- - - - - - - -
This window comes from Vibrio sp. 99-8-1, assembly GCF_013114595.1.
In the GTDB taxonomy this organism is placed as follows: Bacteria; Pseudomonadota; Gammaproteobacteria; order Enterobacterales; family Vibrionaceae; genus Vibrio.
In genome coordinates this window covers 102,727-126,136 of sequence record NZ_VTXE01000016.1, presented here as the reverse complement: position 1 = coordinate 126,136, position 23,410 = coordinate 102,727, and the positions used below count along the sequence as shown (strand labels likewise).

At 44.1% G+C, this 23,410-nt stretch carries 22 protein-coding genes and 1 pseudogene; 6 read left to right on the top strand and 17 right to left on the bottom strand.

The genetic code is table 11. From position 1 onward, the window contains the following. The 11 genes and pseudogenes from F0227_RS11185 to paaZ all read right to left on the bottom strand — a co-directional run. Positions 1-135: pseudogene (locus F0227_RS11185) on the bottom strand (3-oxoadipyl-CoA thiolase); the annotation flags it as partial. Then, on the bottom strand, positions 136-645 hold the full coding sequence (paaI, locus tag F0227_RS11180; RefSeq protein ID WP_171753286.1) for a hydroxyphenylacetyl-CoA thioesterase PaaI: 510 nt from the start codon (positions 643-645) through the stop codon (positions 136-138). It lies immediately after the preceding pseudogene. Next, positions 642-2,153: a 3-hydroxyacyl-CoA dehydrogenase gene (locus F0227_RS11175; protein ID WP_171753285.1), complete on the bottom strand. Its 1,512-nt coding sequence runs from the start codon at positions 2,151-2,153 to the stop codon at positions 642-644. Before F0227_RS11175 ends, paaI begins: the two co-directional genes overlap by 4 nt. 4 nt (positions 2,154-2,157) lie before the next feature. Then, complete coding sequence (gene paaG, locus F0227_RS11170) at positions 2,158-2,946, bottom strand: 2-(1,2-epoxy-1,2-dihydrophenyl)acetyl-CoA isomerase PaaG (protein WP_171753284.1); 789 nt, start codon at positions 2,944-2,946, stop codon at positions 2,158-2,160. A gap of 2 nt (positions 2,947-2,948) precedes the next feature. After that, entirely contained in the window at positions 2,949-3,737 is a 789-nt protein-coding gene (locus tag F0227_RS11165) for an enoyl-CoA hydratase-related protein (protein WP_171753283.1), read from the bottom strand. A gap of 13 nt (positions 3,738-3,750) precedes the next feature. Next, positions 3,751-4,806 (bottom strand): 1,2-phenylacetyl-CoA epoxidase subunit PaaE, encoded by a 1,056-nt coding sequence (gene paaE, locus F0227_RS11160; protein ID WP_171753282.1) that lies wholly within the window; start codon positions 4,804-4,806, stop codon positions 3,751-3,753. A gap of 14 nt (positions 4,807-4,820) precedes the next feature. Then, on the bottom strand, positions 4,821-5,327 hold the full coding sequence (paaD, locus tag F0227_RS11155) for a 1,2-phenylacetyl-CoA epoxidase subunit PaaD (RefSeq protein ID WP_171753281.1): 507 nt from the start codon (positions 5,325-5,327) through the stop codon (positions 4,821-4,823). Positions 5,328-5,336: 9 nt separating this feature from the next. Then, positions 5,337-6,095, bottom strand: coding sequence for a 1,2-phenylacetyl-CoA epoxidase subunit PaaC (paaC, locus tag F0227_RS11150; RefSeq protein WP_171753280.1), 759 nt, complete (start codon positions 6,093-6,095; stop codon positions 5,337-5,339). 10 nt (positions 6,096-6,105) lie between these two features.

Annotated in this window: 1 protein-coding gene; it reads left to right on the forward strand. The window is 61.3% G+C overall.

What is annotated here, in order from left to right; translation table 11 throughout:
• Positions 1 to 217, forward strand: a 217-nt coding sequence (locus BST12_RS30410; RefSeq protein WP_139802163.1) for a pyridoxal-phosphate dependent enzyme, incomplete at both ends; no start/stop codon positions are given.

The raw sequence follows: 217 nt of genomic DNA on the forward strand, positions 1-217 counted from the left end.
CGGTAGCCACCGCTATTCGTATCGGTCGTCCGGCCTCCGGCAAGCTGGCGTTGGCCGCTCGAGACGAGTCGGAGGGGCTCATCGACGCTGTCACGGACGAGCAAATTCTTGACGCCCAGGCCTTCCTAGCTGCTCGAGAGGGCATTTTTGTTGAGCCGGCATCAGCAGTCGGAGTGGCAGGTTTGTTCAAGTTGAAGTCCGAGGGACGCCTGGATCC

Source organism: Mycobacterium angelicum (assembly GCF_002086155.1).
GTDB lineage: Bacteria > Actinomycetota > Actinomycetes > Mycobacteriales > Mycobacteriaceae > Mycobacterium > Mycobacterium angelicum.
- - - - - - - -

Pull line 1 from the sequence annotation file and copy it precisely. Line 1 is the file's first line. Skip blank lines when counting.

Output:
This window comes from Vibrio sp. 99-8-1, assembly GCF_013114595.1.